Native plants alone may not be the best option for pollinating insects in UK gardens

Tuesday 11 August 2015

New Royal Horticultural Society research identifies that a mix of plants from around the world may be the most effective way to sustain pollinators

• Research reveals a mixture of native and non-native ornamental plants may provide the best resources for pollinating insects in gardens
• Native plants are not always the first choice for pollinators visiting gardens
• Non-native plants can prolong the flowering season providing an additional food source

New research from the Royal Horticultural Society (RHS), with support from the Wildlife Gardening Forum, has found that pollinators in the UK do not always prefer native plants in gardens.

The findings, which are the first from the charity’s four-year Plants for Bugs research project, and are published in the Journal of Applied Ecology, suggest that gardeners wishing to encourage and support pollinators should plant a mix of flowers from a wide range of geographical regions.

While there should be an emphasis on plants native to the UK and the northern hemisphere, as more pollinators from a range of pollinator groups visited these plants, plants from the southern hemisphere such as Lobelia tupa and Verbena bonariensis can play an important role. By tending to flower later than native and northern-hemisphere species, southern-hemisphere plants provide much-needed nectar and pollen long after other plants have gone to seed.

RHS scientists found that regardless of the origin of the plant (native or non-native), the more flowering plants a garden can offer throughout the year, the greater number of bees, hoverflies and other pollinating insects that will visit.

Speaking about the study, RHS lead researchers Dr Andrew Salisbury and Helen Bostock said: “The UK’s 1,500 species of pollinator are thought to be under increasing pressure due to the loss of habitat and food sources. As more traditional habitats have been reduced, the role of gardens as havens for pollinators and other wildlife is growing in importance. That said, up until now the role native and non-native plants play in sustaining wildlife in gardens has been unclear and confusing.

“Now, for the first time, gardeners can access robust, evidence-based information on the most effective planting strategy they can adopt if they wish to attract and support pollinators. These findings will help gardeners to confidently pack their borders, windowboxes and allotments with flowers without getting hung up on the idea that they are somehow doing the ‘wrong thing’ if the plants are not all UK natives.”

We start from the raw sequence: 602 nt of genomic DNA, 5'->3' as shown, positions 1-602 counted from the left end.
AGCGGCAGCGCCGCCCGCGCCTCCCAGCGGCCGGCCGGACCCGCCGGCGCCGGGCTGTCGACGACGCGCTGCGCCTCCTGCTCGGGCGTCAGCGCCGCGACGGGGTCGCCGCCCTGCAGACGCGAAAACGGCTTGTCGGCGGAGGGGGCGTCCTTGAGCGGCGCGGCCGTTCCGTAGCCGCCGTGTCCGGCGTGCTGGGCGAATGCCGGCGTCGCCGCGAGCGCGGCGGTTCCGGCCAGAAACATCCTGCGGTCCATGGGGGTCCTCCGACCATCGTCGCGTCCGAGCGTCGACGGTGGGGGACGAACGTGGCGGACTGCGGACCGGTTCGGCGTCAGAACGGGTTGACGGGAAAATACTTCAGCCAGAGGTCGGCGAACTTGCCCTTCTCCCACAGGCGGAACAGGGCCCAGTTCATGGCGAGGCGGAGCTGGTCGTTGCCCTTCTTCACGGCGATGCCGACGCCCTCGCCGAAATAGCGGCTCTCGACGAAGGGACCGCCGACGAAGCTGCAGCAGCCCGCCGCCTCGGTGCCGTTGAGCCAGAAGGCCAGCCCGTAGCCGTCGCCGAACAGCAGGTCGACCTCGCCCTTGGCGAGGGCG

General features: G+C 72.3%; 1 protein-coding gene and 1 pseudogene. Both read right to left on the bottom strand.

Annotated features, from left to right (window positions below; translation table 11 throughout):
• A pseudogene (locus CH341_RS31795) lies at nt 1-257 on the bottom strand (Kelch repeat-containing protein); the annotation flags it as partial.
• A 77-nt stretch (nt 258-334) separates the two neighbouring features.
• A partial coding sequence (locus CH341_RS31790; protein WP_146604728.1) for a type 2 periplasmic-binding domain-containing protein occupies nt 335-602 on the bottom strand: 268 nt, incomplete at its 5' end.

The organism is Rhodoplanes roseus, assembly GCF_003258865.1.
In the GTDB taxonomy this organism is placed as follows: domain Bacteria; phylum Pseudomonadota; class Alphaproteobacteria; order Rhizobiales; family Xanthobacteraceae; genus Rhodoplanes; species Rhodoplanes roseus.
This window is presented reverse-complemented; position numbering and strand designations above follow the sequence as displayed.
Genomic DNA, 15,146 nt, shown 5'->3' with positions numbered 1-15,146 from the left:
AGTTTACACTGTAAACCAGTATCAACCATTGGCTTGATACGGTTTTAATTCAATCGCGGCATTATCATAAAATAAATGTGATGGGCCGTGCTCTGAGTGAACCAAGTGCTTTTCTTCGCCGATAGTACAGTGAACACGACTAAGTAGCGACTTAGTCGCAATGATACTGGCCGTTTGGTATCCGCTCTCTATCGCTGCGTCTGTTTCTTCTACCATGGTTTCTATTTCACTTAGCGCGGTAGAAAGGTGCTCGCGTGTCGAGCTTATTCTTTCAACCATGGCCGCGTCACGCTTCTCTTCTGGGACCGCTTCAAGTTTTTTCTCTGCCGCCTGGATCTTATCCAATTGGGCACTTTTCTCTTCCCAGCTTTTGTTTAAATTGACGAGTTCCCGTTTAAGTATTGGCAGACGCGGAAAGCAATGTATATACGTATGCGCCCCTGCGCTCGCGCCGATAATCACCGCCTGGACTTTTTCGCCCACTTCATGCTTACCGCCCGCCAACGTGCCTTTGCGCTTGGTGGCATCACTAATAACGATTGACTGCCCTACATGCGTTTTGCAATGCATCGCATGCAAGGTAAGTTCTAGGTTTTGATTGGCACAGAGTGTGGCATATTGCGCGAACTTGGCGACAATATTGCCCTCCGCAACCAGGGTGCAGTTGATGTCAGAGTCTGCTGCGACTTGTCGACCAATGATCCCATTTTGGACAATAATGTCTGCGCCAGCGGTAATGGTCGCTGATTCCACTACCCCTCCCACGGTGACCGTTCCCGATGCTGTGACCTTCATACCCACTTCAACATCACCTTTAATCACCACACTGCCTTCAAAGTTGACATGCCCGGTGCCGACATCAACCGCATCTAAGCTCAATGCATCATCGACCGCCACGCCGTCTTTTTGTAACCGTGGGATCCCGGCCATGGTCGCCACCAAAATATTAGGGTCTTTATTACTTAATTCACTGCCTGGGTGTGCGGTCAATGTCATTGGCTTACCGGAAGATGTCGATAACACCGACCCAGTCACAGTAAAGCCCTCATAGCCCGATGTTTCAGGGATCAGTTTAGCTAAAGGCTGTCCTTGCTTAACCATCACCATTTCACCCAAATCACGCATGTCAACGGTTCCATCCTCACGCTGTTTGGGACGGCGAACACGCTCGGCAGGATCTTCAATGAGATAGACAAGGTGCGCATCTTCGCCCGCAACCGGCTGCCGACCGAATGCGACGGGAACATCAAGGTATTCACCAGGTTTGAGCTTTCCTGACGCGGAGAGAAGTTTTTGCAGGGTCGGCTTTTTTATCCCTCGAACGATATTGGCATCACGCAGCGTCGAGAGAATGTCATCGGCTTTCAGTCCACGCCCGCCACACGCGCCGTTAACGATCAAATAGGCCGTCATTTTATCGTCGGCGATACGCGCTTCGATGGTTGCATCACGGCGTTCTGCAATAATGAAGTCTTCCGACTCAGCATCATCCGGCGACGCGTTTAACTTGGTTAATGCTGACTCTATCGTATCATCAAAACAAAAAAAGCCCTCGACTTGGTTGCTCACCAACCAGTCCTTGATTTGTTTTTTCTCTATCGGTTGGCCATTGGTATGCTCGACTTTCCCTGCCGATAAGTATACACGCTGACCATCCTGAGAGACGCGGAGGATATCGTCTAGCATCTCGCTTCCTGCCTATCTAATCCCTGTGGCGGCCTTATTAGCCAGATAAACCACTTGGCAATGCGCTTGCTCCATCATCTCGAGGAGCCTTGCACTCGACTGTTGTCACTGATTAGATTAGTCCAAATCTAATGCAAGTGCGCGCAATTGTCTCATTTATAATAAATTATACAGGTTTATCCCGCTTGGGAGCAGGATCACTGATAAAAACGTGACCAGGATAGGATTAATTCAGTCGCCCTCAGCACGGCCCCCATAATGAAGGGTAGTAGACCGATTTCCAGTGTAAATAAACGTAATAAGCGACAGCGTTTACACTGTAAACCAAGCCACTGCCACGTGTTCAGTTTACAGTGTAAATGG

The findings of the first Plants for Bugs paper could have far-reaching implications, not just for gardeners, but for any organisation involved in ornamental plantings, including local authorities, which have a responsibility for parks, and the landscape sector.Helen Bostock added: “Organisations that have a responsibility for green spaces, regardless of their size or location, will now be able to draw on conclusive evidence to help guide them as they work to support our pollinators.”

The publication of the complete results from the four-year Plants for Bugs study will be released at staged intervals over the coming years, as the data from the four-year study is analysed.

Subsequent RHS Plants for Bugs papers will focus on terrestrial arthropods (above-ground invertebrates) such as beetles.


Notes to editors

For more information, please contact Garfield Myrie in the RHS Press Office on 020 7821 3060 or email

About the RHS
The Royal Horticultural Society was founded in 1804 by Sir Joseph Banks and John Wedgwood to inspire passion and excellence in the science, art and practice of horticulture. Our vision is to enrich everyone’s life through plants, and make the UK a greener, healthier, happier and more beautiful place. We believe everyone in every village, town and city should benefit from growing plants to enhance lives, build stronger, healthier, happier communities and create better places to live.

We held our first flower shows in 1820, were granted a Royal Charter in 1861 and acquired RHS Garden Wisley, our flagship garden, in 1903. From our first meetings in a small room off London’s Piccadilly, we have grown to become the world’s largest gardening charity. At our gardens and shows and through our scientific research, publications, libraries and our education and community programmes we inspire a passion for gardening and growing plants, promote the value of gardens, demonstrate how gardening is good for us and explain the vital roles that plants undertake.

The RHS is committed to bring the joy of gardening to millions more people, inspire the next generation of gardeners and invest in the future to safeguard a £10.4 billion industry employing more than 300,000 people. We are entirely funded by our members, visitors and supporters. RHS membership is for anyone with an interest in gardening. Support the RHS and help us secure a healthy future for gardening. For more information call: 020 3176 5820, or visit

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About the RHS

The RHS believes that gardening improves the quality of life and that everyone should have access to great garden experiences. As a charity we help to bring gardening into people's lives and support gardeners of all levels and abilities; whether they are expert horticulturists or children who are planting seeds for the very first time.

RHS membership is for anyone with an interest in gardening. Support the RHS and secure a healthy future for gardening. For more information call: 0845 130 4646, or visit

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